Regular readers of NoH know that I’ve been on a mini-crusade of sorts to push back against the argument that the launcher and deployed delivery vehicle limits in New START are based on a misguided ideological predilection for arms reduction rather than sound military and strategic analysis.
One of the arguments made by critics such as Keith Payne and Sen. John Thune (R-SD) is that New START requires a lower limit on deployed U.S. delivery vehicles than was suggested last summer by some Department of Defense officials. Specifically, Payne and Thune pointed to testimony from Vice Chairman of the Joint Chiefs of Staff Gen. James Cartwright in July 2009 that he would be “very concerned” if the number of strategic delivery vehicles dropped below 800 (note that the limit in New START is 700).
Thanks to the treasure trove of additional documents contained in the recently released Senate Foreign Relations Committee report on the New START treaty, we now know that in early September Gen. Cartwright clarified his position in a letter to the Senate Armed Services Committee.
In sum, Gen. Cartwright concludes that “the treaty limitation of 700 deployed strategic delivery vehicles imposed by New START provides a sound framework for maintaining stability and allows us to maintain a strong and credible deterrent that ensures our national security while moving to lower levels of strategic nuclear forces.” Had he known the outcome of the New START negotiations at the time of his July 2009 statement, he would have sang a different tune.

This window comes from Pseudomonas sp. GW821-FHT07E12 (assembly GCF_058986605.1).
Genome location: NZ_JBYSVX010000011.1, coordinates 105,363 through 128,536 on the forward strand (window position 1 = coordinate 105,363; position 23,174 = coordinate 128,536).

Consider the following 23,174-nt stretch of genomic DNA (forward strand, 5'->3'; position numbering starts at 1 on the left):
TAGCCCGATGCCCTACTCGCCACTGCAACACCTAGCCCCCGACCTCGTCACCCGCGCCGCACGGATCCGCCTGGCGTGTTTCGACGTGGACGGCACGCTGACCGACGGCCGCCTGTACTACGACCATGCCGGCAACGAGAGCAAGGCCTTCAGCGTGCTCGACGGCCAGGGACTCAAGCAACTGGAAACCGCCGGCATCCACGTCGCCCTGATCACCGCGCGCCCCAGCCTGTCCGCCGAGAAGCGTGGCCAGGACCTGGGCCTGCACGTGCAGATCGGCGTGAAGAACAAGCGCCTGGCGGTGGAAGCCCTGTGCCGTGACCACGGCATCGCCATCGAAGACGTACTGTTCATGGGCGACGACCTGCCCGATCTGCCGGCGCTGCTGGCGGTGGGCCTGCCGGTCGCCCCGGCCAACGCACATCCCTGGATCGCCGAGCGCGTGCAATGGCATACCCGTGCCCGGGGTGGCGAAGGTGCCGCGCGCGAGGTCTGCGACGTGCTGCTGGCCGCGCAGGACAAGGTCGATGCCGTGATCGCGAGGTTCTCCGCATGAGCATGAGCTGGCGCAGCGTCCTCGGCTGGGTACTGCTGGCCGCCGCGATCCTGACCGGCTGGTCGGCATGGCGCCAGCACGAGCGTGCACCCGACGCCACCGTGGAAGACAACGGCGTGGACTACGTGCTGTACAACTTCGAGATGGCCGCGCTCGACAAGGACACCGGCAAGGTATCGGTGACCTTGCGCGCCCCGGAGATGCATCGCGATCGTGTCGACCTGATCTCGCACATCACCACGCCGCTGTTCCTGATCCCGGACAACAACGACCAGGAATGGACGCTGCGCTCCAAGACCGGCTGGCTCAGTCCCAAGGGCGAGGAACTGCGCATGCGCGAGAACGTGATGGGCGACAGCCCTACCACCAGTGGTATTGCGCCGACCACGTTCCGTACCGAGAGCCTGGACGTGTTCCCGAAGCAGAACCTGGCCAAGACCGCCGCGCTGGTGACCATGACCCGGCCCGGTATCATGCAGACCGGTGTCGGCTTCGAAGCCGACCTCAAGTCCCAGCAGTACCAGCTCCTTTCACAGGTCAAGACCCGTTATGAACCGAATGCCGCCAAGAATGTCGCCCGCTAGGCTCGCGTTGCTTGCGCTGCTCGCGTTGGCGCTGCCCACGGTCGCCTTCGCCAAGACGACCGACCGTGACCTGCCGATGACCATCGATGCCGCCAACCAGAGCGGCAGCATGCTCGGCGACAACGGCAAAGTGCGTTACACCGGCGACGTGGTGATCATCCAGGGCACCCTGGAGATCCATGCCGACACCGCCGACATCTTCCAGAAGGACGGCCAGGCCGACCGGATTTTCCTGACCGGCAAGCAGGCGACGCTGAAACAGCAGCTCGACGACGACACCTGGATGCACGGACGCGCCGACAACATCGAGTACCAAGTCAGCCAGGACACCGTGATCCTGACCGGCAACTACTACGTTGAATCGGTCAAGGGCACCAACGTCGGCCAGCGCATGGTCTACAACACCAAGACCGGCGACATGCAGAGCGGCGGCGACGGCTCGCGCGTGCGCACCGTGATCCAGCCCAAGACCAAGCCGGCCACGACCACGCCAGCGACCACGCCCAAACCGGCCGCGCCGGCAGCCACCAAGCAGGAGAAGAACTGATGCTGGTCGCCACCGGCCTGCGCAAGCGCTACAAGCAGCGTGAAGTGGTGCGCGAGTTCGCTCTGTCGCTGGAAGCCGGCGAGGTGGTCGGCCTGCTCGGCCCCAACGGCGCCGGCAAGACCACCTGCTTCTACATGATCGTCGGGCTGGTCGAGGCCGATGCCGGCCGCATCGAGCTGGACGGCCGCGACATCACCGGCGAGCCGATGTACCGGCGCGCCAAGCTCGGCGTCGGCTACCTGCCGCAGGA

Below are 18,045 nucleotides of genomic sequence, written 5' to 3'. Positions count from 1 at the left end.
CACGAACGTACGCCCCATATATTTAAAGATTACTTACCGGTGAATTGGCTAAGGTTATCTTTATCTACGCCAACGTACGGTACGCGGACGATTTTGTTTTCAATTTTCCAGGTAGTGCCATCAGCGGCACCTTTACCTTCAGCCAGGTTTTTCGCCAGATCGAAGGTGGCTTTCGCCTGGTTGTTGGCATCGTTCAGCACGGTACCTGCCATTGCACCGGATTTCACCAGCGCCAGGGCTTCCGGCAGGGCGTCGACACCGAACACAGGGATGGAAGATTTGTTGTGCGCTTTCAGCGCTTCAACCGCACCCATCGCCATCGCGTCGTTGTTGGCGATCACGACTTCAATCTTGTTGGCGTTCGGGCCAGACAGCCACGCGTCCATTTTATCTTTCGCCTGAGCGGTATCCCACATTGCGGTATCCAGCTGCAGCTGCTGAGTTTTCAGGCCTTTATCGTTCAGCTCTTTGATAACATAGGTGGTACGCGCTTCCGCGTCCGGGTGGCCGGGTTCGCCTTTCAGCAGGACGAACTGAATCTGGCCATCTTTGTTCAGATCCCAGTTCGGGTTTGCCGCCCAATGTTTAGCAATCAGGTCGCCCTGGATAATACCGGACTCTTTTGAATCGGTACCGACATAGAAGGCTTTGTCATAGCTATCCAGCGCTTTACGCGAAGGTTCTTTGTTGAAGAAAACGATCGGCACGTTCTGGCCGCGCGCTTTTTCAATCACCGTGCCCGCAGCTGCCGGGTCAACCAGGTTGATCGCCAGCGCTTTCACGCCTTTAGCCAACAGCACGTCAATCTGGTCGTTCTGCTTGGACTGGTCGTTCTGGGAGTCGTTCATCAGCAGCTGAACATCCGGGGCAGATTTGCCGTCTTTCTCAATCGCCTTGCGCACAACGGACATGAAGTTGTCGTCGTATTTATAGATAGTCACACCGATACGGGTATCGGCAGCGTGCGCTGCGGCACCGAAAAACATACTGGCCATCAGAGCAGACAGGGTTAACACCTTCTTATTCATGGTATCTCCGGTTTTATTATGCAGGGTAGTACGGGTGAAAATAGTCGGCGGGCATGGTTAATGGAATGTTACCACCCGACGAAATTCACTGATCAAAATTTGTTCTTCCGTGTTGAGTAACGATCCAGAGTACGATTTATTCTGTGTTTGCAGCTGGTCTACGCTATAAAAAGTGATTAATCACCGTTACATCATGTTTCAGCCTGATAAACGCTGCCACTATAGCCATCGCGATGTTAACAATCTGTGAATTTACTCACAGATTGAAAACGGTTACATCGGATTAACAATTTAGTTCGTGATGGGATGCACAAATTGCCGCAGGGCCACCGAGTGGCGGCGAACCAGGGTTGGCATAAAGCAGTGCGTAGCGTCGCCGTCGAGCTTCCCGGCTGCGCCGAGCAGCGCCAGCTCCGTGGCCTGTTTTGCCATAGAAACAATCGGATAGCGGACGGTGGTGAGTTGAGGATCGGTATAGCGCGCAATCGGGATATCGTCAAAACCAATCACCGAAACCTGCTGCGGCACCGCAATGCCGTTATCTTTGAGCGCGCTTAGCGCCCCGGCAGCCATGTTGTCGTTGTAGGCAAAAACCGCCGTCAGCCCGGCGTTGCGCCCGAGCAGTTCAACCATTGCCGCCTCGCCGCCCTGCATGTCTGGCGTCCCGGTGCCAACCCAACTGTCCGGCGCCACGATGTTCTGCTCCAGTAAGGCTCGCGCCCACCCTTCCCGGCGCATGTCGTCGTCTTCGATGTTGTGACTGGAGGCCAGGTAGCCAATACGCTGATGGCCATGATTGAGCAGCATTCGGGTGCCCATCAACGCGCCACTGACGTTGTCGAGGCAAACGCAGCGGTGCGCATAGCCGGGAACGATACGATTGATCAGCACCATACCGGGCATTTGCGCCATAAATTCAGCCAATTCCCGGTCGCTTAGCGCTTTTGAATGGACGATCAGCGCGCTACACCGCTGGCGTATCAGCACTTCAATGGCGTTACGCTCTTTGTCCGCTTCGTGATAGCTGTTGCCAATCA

P.S. The Senate Foreign Relations Committee’s report on New START is an incredibly valuable and exhaustive document that should be required reading for both experts and novices alike, despite a stupefying minority view from Senators Barrasso, Wicker, Inhofe, Risch, and DeMint.
P.P.S.: Another noteworthy nugget from the report is a letter from Vice Presdient Biden to the Committee dated September 15 (the day before the Committee voted on the treaty) promising to update the administration’s 1251 report, which already provides for $80 billion dollars over ten years to sustain our weapons and their supporting infrastructure. Writes Biden:
Out-year budgets are, by definition, projections built on assumptions. NNSA has used the time since the Spring to – when the NPR and New START were concluded – to work on updating initial assumptions. We now have a more complete understanding of stockpile requirments, including the life extension program needs. Similarly, the designs of key facilities such as the Uranium Processing Facility and the Chemical and Mettalurgy Research Replacement Facility have progressed. Based on information learned since the submission of the President’s FY2011 budget and the report under Section 1251 of the National Defense Authorization Act for FY 2010, we expect that funding requirements will increase in future budget years.
Later this fall, the administration will provide the Congress with information that updates the Section 1251 report. At that time, and in our future budgets, we will address any deficiencies in the Future Years Nuclear Security Program. We are also prepared to brief the oversight committies and interested Senators as these programs progress, so that Congress can have full visibility into the program and confidence into our processes.
In other words, even more money looks to be on the way; waaaaay more than enough money. Stay tuned. Clearly the administration’s commitment to maintaining our nuclear weapons isn’t in doubt. Unfortunately the same can’t yet be said of the GOP’s commitment to New START.